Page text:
I’ve now printed the final plate for my Other World series which I prepared and wrote about on March 11th and it’s come out very well, but there is a point I wish to stress about this kind of printing style – following on from my collagraph tutorial posted here.
With most print forms it’s possible to have a reasonable idea of your outcome, generally.
For example, if you cut lino, as per my sample to the left, you can clearly see the image you are going to transfer (albeit in reverse). Even when working in abstraction you can put a sheet of light-weight paper over the lino surface and take a rubbing, so you will still have a fair idea of what to expect.
The same can be said of woodblock printing.
When it comes to solar plate etching the start point is usually an image photocopied onto acetate. You can also draw or paint, or make other marks, onto acetate.
You can use one or several layers of cut acetate pieces together (similar to a transparent collage) over the solar plate and etch the surface.
But however you do it you need, at least, a source image. As with lino-printing, this method also ensures you have a good idea of what the final imagery will be. The look will only be changed by colour choices & placement, masks added before printing or additions of other print material to the surface.
When we look at soft- and hard-ground etching things become slightly more fluid and I’ve written about this before.
Designs can be drawn onto tracing paper and placed over the wax grounds and, using an etching tool, scratched through the wax. Or they can be drawn freehand (if you have a good hand and a lot of courage).
But, all the same, usually you would be etching from a pre-designed image. Having said that, I recently saw someone drawing a landscape straight into wax with no source material in sight. Now that’s confidence!
Tony Ameniero, monoprint on glass prior to printing
Monoprinting opens the field up again as there are many ways to apply ink to surface, some of which can result in unexpected outcomes.
However, again, in some way, shape or form you are ‘drawing’ or marking in some way onto a strata with ink. So, prior to printing, your strata (print plate) has a recognisable design.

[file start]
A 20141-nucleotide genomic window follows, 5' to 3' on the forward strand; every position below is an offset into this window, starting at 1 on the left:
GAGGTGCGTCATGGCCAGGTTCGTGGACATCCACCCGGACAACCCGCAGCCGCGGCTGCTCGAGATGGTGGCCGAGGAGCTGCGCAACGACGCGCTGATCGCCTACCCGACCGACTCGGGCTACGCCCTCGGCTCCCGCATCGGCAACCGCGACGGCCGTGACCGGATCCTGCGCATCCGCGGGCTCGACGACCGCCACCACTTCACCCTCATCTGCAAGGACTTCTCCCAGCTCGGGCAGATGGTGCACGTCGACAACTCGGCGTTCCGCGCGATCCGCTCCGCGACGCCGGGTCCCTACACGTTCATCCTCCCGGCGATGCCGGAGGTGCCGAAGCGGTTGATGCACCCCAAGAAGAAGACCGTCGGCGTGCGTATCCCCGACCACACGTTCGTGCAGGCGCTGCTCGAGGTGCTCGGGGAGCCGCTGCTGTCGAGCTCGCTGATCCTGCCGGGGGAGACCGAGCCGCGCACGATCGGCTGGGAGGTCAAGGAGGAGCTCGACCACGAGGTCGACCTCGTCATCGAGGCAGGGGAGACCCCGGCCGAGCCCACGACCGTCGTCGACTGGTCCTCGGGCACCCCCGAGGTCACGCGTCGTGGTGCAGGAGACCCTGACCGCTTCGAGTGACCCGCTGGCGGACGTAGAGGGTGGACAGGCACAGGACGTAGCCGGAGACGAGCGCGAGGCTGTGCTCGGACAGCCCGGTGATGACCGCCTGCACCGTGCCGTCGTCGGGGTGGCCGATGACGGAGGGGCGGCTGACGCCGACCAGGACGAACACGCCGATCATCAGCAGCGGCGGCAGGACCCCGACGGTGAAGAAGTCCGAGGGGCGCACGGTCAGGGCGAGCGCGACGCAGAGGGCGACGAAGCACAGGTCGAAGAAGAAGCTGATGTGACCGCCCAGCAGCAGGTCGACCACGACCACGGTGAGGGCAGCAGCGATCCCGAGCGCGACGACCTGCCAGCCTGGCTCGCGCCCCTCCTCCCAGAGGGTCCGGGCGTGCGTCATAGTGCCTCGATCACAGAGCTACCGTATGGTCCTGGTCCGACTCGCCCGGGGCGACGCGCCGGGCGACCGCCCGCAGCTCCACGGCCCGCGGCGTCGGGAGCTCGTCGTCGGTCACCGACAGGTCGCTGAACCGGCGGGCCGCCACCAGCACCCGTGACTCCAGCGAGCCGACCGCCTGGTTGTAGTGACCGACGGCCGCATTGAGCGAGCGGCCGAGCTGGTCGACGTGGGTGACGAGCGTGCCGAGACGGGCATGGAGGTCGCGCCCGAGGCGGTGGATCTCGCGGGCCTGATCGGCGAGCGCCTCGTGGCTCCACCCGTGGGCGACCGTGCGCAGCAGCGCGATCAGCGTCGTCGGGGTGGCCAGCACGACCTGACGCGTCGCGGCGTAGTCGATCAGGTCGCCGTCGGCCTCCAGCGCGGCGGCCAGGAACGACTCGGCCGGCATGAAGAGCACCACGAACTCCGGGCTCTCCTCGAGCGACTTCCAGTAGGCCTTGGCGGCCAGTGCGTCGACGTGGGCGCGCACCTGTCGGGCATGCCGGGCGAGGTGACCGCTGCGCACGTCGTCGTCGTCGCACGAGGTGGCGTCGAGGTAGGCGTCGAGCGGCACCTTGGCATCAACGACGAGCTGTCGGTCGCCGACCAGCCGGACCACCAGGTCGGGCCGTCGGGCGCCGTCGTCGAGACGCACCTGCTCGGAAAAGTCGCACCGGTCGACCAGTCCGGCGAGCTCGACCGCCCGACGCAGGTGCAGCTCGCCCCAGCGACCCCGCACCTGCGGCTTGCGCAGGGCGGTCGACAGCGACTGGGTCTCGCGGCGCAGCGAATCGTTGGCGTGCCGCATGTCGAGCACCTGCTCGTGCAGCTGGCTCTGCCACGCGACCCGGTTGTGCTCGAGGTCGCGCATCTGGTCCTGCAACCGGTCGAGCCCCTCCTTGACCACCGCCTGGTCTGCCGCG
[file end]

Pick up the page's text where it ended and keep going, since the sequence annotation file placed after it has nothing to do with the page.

Again, masks can be used and other materials, such as plant matter, can be inked and applied to the strata before printing.
This initial drawing by Tony Ameniero, a well recognised and respected artist, has been brush-painted onto a sheet of glass before being printed by hand (obviously a glass strata can’t go through a press)
NOTE: So far I’ve only described printing individual plates. When overprinting using multiple plates it’s possible to achieve some spectacular and totally unexpected results from the above methods.
Claire Brach, Alcatraz, multilayer woodblock prints, 2015
Now let’s move to collagraphs. Here, as previously discussed, materials are adhered to a strata (cardboard, mountboard, foamcore or similar) and parts of the strata can be cut away, creating recesses, if required. So, if you can see the items stuck to the surface, and their placement, why can’t you anticipate the result as easily as with other print methods?
It’s all in the inking up, the rubbing back and the texture of the plate surface. Unlike the methods described above, which all have flat print surfaces (possibly with masks or flattish items creating layered prints or resists – but generally flat) a collagraph plate is a mass of layers, ridges, dips, undulations, holes, scratches, lines and shapes. The attached items form a rising and falling surface.
The plate section shown above contains a mountboard base with added fabric trim, a knot of embroidery threads, a bit of tarlatan (stiffened muslin), regular muslin, embossed paper cutout, crumpled masking tape, scratched surface and modelling medium roughly applied with a brush. Yep, all that is in this tiny sample!
Here’s the thing. Our eyes can’t discern every nook and cranny, every peak and trough, every wrinkle and fold, so our brain can’t visualise what the outcome might be. We can’t anticipate where the ink will pool or grab, where it will be removed when we rub our plate back or how it will sit on a slick or rough area.
So, have I said it before? That’s the beauty, the allure, the mystery and the excitement of collagraphs; you never know what you’re going to get!!
It’s very important, even though these plates can be somewhat random, to have some kind of a plan. If you create the same patterning all over your plate you are going to get a very boring overall print with no focal interest. This is exacerbated by applying the same colour ink over the entire surface or, if using multiple colours, spreading them evenly. Boring, boring, boring – and unsatisfying.
Here’s my latest plate with an overall (boring) sameness.
So why did I make it like this when I know the pitfalls?
Well, that’s an easy one. I’ve never intended this to be printed as a whole. You can see the markings where my mask, printed in black, will fit over the majority of the plate. So, what the viewer will see is only a fraction of this base plate, and therein lies the interest.
The juxtaposition of a very textural strata, with several colours, contained within a velvet smooth solid black surround should have my plate showing at it’s best.